142 – Chasewater Railway Museum Bits & Pieces – From Chasewater News December 1991 – Part 1
Editorial – Nigel Canning
On September 3rd this year our hard work finally paid off when Major Olver inspected the railway and gave us permission to run on the extension past Willow Vale. Next year when our newly delivered concrete platform has been built, we could even be running trains to a timetable. A lot of hard work still remains to be done, but by the end of 1992 we could well be running to the causeway. It is now entirely up to us, the more effort we put in, the further we will be able to run trains, so if YOU can help: PLEASE HELP EXTEND THE LINE IN 1992!!
Locomotive News – Including extensive news about Asbestos
No.4 Asbestos – Many members will have been wondering what has happened to Asbestos and why it has not yet been returned to traffic. When the loco last worked (in 1989) it was suffering from a number of ailments, none of which were particularly bad, but all added to make the loco a rather cantankerous old lady. When the boiler became due for inspection it was decided to rectify as many of the faults as possible.
One major worry was the state of the foundation ring rivets at the base of the firebox. A few of these were found to be leaking and needed replacing. Some of the quotes for the repair were alarming. One company quoted £1,500, if we took the boiler to their factory on Leicester. Fortunately we found a boilersmith who was prepared to travel to Chasewater and do the repairs ‘in situ’. This saved a great deal of work lifting the boiler out of the frames. The bottom three rows of tubes were also removed as these were older than the rest and in need of replacement.
With the repairs complete, the boiler was cleaned to allow the inspector to use his ultra-sonic tester to measure the thickness of the boiler plate. One unpleasant surprise was the state of the inner firebox around the fusible plug. The plate was corroded and was only 7mm. thick, very close to the minimum allowed. Nevertheless the inspector pronounced the boiler OK with the proviso that we keep a close eye on the thickness of the plate around the fusible plug.
The next problem was replacing the two dozen boiler tubes. Fortunately the tubes in Asbestos are the same diameter as a Hunslet ‘Austerity’ 0-6-0, and we happened to know of just such a loco which was undergoing a mayor re-build. The tubes were only a couple of years old, and once cut down to length would be just the job.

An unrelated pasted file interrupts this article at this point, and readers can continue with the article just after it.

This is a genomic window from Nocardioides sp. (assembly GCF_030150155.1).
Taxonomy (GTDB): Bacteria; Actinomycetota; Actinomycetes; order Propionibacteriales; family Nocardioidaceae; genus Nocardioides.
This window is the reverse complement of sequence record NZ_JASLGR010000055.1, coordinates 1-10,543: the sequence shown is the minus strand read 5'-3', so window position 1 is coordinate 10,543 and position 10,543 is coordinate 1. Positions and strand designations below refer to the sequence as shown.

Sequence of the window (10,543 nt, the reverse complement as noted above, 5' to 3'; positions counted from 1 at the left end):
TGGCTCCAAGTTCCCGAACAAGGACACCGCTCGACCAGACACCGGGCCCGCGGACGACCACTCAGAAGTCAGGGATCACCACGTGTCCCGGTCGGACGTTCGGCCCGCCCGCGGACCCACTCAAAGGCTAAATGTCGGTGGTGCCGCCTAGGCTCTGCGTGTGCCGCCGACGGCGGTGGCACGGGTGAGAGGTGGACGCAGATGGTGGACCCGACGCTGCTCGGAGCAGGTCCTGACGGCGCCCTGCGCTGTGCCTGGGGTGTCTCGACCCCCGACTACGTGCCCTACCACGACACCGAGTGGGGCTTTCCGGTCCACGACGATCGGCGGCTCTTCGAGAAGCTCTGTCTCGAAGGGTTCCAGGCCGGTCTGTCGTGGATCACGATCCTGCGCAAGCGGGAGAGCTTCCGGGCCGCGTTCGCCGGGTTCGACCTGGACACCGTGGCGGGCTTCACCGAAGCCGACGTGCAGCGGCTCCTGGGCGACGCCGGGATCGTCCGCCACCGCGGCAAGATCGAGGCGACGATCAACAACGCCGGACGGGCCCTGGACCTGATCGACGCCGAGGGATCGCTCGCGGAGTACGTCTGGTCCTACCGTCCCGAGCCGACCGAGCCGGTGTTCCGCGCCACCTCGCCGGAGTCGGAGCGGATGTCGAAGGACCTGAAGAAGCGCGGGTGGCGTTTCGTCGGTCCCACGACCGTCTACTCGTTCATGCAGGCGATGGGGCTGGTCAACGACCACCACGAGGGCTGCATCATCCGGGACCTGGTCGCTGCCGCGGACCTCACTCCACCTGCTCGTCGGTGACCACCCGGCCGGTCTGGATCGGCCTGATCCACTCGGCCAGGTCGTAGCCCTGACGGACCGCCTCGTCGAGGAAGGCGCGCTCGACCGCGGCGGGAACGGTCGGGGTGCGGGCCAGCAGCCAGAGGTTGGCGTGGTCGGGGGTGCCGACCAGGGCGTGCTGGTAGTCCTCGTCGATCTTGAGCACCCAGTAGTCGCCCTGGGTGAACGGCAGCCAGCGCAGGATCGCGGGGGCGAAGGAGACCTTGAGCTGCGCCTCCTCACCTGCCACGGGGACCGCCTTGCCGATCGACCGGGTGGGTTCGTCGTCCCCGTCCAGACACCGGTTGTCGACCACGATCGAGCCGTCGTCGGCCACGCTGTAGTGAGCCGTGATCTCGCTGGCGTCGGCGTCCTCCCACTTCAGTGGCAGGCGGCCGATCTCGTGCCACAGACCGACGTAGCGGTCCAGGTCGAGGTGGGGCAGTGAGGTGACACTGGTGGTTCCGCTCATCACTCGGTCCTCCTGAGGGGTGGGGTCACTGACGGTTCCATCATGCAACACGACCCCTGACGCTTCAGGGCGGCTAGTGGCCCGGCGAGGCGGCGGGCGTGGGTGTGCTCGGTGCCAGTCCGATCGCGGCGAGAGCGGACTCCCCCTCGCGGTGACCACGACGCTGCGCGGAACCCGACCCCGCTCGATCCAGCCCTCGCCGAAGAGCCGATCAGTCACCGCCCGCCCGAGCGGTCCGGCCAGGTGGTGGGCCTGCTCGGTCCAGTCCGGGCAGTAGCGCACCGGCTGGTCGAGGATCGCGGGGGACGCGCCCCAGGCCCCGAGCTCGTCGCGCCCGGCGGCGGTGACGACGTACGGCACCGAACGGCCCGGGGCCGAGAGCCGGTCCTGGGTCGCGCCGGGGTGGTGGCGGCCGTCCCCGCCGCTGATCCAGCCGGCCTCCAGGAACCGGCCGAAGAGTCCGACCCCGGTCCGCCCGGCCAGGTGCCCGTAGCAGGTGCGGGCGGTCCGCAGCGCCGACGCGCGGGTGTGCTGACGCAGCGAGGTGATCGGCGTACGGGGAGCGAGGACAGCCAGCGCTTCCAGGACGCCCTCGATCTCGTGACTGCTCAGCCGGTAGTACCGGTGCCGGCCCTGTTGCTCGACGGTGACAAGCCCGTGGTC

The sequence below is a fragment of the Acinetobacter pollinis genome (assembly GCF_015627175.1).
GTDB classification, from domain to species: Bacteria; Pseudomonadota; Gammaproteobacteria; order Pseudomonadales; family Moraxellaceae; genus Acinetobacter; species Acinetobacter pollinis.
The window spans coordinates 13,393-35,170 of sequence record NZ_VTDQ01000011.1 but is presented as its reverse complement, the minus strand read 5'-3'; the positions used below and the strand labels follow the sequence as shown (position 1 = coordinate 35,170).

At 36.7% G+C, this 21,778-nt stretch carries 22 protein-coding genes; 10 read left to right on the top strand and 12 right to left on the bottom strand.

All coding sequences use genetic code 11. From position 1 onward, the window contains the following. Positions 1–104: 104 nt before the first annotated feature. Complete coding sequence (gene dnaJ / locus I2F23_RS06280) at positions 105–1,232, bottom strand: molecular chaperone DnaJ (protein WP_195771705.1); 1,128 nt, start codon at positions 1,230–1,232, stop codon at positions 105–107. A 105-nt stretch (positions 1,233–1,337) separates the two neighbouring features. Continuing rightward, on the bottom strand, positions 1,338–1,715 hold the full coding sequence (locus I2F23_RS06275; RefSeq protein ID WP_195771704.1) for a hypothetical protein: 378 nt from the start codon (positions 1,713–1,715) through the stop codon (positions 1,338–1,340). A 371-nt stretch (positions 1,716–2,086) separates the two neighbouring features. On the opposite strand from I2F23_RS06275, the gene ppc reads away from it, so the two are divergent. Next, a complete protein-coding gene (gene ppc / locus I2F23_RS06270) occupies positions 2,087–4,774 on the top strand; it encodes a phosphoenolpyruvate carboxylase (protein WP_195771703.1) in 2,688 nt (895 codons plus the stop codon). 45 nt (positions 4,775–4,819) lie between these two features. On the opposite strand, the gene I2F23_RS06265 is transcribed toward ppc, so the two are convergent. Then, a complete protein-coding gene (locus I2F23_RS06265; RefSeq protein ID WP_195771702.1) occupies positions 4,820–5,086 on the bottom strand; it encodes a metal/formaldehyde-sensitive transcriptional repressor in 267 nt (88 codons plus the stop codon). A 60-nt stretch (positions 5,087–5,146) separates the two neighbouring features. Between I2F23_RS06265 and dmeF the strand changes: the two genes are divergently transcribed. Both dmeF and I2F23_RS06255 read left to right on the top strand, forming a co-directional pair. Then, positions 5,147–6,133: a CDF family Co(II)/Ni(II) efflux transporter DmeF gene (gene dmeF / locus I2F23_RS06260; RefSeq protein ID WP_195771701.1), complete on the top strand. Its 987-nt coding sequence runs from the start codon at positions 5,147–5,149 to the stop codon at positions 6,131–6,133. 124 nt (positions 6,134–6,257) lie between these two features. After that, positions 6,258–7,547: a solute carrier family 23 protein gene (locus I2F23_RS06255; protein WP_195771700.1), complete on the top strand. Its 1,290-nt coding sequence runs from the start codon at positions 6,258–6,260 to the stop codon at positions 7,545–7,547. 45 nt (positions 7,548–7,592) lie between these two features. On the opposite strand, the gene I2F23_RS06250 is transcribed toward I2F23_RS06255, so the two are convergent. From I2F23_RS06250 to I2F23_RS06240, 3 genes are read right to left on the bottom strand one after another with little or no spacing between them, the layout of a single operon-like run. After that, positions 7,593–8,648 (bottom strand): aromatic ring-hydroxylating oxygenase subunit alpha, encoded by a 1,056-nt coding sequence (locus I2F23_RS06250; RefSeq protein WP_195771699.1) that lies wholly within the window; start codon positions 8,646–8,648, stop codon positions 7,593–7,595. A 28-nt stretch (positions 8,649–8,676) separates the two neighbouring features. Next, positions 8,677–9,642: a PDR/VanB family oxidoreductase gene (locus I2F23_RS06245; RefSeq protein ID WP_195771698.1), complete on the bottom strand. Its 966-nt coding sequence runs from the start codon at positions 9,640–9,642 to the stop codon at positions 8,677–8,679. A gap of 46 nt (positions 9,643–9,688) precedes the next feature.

Then, suddenly, the CLR finances took one of its periodical downturns and there was no money to spend, even on second-hand tubes. The time was not entirely wasted, as the loco was blanked off ready for its hydraulic test, and the cab fittings were overhauled to make them steam-tight. Even so, many weeks were lost.
The boiler tubes arrived at the end of June, and were then cut to length, cleaned, annealed and expanded into place. The regulator will also receive attention and, hopefully, the loco will pass its hydraulic examination.
The long term future of the loco is somewhat doubtful. The firebox will need further repairs, and although it may be possible to weld a circular boss in the firebox crown relatively cheaply, the loco is still likely to need a full set of tubes costing around £1,500. Will the money be available to pay for the repairs? We shall have to wait and see! – P.Aldridge
No.5 Sentinel – This loco has continued to work all of the passenger trains, and whilst running on the free coal found in the ex Lea Hall mineral wagons is very economical indeed. With the opening of the new track extension, bunker capacity is again becoming critical and may have to be further improved,Ken Judkins poses for the camera with his 200hp Sentinel during a demonstration at Cargo Fleet Steelworks in Middlesborough in the 1950s. The loco on the right is an earlier Sentinel rebuild of a conventional loco.
No.2 Lion – This loco is still awaiting a new set of washout plugs so that it can be hydraulically tested.
S100 – Work has started on moving the boiler from the site now required by the C & W Dept down to the loco shed yard. Now that the hornguide grinding machine has been perfected, work will start on the actual grinding process.
DL7 – This loco has stood with one of its cylinder heads missing for a number of weeks. Apart from a valve being stuck open, the valve seats are in an extremely bad condition, requiring re-machining and grinding in.
Fowler – This loco has again carried out all the shunting and works train duties without problem.
No.21 Diesel – Work has started on the restoration of this little loco with the cleaning and painting of the bodywork and frames.
No.21 in the Heritage Centre at Chasewater, 2011
Smith Rodley Crane – The crane has remained out of use and requires adjustment of its clutches before it can be used on its next big job – the building of Willow Vale platform.